Where Does Your Compass Point? To Live With Christ or Without Christ

 •  2 min. read  •  grade level: 6
All is utter vanity here beneath the sun. Solomon, the wisest of men, with more wisdom than all others have possessed, learned it long ago (Ecclesiastes); but men are very slow to believe him in our day. What can be clearer than that to live without Christ, and to die in our sins (John 8:2424I said therefore unto you, that ye shall die in your sins: for if ye believe not that I am he, ye shall die in your sins. (John 8:24)) is loss for eternity. And to live for self, or with selfish motives and objects, when we are His (1 Cor. 6:19, 2019What? know ye not that your body is the temple of the Holy Ghost which is in you, which ye have of God, and ye are not your own? 20For ye are bought with a price: therefore glorify God in your body, and in your spirit, which are God's. (1 Corinthians 6:19‑20)), is just a wasted life.
Christianity, in one word, is "Christ" displacing "I" (Gal. 2:2020I am crucified with Christ: nevertheless I live; yet not I, but Christ liveth in me: and the life which I now live in the flesh I live by the faith of the Son of God, who loved me, and gave himself for me. (Galatians 2:20)). "I" rules in the world. "Christ" should rule in all in the Christian. "To me to live is Christ," said the Apostle (Phil. 1:2121For to me to live is Christ, and to die is gain. (Philippians 1:21)). It is not merely a question of denying self in this or that, but occupied with Christ and the things above, self is forgotten, and we become unselfish, and then all is simple and easy. Neither is it a question of giving up for Christ, but having Christ, we are infinite gainers now and forever (Phil. 3:4-154Though I might also have confidence in the flesh. If any other man thinketh that he hath whereof he might trust in the flesh, I more: 5Circumcised the eighth day, of the stock of Israel, of the tribe of Benjamin, an Hebrew of the Hebrews; as touching the law, a Pharisee; 6Concerning zeal, persecuting the church; touching the righteousness which is in the law, blameless. 7But what things were gain to me, those I counted loss for Christ. 8Yea doubtless, and I count all things but loss for the excellency of the knowledge of Christ Jesus my Lord: for whom I have suffered the loss of all things, and do count them but dung, that I may win Christ, 9And be found in him, not having mine own righteousness, which is of the law, but that which is through the faith of Christ, the righteousness which is of God by faith: 10That I may know him, and the power of his resurrection, and the fellowship of his sufferings, being made conformable unto his death; 11If by any means I might attain unto the resurrection of the dead. 12Not as though I had already attained, either were already perfect: but I follow after, if that I may apprehend that for which also I am apprehended of Christ Jesus. 13Brethren, I count not myself to have apprehended: but this one thing I do, forgetting those things which are behind, and reaching forth unto those things which are before, 14I press toward the mark for the prize of the high calling of God in Christ Jesus. 15Let us therefore, as many as be perfect, be thus minded: and if in any thing ye be otherwise minded, God shall reveal even this unto you. (Philippians 3:4‑15)). In Him we have all, and it becomes a positive hindrance and weight to hold to things here. A Christian that is really singleeyed, living Christ, is the most independent man in the world. Loving God, all things work together for his good (Rom. 8:2828And we know that all things work together for good to them that love God, to them who are the called according to his purpose. (Romans 8:28)). And dependent on God alone, he becomes independent of men. He walks by faith, not by sight (2 Cor. 5:77(For we walk by faith, not by sight:) (2 Corinthians 5:7)). A thousand things that the natural heart loves and craves for lose their attraction. He is already satisfied with Christ, and has no room for them. But as sure as Christ is not the one Object, all-absorbing, the heart turns to something here. Alas! have we not all to mourn more or less that this is often the case?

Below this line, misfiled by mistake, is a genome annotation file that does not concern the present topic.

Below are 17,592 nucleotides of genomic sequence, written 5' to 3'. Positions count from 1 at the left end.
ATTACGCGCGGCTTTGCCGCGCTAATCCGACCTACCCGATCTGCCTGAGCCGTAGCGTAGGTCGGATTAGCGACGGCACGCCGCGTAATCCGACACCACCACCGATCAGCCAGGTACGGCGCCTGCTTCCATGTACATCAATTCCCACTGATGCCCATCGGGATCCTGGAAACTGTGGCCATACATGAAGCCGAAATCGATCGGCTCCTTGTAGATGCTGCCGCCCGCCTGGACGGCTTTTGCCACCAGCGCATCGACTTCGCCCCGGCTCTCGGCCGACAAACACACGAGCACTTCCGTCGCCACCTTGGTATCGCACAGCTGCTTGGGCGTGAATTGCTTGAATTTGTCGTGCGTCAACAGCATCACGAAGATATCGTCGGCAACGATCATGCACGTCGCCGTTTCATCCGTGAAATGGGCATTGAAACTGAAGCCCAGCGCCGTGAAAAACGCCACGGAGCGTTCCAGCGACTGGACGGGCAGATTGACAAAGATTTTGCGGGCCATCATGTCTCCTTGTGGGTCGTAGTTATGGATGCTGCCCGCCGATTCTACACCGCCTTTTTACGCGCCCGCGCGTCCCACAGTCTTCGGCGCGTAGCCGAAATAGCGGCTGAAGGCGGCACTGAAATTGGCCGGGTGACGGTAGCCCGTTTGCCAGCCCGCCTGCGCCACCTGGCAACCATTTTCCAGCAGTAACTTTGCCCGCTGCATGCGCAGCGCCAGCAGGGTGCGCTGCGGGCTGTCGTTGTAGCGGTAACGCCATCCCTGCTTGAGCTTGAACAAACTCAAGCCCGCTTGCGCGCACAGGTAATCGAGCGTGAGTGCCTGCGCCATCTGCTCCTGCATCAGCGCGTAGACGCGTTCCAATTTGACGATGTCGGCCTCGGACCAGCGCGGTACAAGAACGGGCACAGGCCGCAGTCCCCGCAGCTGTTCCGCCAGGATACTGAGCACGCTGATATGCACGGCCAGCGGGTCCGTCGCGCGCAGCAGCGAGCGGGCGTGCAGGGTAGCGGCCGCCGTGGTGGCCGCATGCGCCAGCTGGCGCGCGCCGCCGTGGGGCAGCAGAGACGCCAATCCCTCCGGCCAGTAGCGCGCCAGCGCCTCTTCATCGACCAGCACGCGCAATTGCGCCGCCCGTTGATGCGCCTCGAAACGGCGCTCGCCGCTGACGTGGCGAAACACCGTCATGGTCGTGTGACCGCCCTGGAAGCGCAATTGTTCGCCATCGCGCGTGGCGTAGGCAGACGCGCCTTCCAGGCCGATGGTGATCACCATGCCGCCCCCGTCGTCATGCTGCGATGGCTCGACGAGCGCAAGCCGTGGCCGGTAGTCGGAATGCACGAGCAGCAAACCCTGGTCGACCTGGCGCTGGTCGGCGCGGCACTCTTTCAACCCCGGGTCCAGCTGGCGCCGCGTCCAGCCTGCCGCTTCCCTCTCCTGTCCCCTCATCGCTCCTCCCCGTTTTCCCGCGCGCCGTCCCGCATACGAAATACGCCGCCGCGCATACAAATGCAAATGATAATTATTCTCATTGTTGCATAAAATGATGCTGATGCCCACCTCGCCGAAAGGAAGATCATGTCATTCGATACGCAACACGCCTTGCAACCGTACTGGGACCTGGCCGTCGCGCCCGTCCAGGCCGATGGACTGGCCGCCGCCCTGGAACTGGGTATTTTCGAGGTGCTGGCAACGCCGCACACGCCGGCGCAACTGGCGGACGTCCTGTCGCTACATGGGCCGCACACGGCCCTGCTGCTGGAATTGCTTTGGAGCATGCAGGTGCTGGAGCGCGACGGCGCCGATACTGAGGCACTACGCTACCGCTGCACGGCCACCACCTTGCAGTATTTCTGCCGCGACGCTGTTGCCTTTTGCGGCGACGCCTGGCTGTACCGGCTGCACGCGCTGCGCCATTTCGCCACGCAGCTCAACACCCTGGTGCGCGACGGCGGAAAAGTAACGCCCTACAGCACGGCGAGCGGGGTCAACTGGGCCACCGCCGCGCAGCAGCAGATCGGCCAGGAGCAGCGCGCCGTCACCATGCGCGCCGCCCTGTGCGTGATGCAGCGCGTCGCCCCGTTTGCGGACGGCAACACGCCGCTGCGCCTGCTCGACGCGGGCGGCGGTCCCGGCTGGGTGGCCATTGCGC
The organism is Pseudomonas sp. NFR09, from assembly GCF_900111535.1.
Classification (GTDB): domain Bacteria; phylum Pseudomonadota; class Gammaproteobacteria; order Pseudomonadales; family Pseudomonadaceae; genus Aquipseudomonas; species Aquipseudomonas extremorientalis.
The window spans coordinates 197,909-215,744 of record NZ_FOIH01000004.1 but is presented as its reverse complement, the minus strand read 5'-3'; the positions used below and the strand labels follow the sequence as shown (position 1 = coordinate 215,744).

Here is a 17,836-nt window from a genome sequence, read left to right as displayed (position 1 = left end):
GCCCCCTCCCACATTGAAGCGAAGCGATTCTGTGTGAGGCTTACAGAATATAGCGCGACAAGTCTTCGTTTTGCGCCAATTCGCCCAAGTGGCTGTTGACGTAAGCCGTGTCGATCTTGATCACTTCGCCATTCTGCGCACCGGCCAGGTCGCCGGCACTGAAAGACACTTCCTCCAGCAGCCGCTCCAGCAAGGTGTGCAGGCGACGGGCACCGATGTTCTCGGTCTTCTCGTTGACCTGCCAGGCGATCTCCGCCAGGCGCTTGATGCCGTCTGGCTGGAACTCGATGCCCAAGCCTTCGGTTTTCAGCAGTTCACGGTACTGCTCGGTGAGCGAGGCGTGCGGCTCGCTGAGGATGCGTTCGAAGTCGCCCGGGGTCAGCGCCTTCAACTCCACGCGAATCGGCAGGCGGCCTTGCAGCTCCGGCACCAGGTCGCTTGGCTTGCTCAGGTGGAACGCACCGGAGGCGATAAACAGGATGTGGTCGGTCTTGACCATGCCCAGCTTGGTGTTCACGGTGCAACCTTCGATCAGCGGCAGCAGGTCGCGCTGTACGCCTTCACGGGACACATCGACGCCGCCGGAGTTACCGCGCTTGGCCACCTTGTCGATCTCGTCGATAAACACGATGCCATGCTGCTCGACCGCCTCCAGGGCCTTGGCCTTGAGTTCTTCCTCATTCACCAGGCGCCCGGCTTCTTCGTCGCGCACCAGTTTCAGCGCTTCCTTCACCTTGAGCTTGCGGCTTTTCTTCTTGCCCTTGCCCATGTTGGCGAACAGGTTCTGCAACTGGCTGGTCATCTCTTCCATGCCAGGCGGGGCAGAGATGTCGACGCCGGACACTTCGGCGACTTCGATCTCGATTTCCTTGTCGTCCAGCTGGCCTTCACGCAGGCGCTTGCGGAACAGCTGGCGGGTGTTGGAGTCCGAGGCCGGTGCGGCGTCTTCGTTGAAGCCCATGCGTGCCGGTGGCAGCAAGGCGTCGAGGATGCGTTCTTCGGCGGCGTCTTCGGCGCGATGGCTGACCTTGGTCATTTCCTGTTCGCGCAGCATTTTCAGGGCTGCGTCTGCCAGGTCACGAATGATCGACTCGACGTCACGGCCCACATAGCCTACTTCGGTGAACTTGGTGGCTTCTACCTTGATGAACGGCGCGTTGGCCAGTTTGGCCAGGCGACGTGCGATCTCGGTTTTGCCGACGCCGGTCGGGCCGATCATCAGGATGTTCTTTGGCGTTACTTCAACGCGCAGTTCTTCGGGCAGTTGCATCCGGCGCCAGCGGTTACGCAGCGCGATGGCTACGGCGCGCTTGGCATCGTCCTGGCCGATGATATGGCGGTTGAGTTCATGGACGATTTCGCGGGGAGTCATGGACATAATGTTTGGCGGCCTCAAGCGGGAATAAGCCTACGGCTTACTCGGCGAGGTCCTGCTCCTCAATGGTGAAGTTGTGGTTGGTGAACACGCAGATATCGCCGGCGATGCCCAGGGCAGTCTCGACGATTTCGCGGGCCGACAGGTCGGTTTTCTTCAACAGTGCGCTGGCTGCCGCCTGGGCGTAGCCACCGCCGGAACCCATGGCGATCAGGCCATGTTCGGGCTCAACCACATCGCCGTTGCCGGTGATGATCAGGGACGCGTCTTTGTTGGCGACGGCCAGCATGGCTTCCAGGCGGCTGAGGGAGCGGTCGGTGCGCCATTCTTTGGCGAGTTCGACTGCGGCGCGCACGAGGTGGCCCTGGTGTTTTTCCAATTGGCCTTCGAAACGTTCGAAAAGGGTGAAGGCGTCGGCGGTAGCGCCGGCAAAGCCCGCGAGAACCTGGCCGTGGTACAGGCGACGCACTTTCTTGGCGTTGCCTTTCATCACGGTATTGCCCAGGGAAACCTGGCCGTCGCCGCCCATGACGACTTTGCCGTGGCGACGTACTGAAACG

If the compass does not point to the north, there is something wrong, and the ship will go astray on the wild waters. And if the compass of our hearts, so to speak, does not point to Christ, depend upon it that sooner or later we shall drift with some current in the world to our sorrow. A beloved Christian once said, "The world is not big enough for the heart of man, but Christ is too big." This witness is true. Ecclesiastes and the Song of Solomon are the proofs.
It is the superior attraction of the Person of Christ, rejected here and glorified above, that draws souls truly to an outside place on the earth in faithfulness to Him; and the mixed religion and ways of professing Christendom are left in the rear.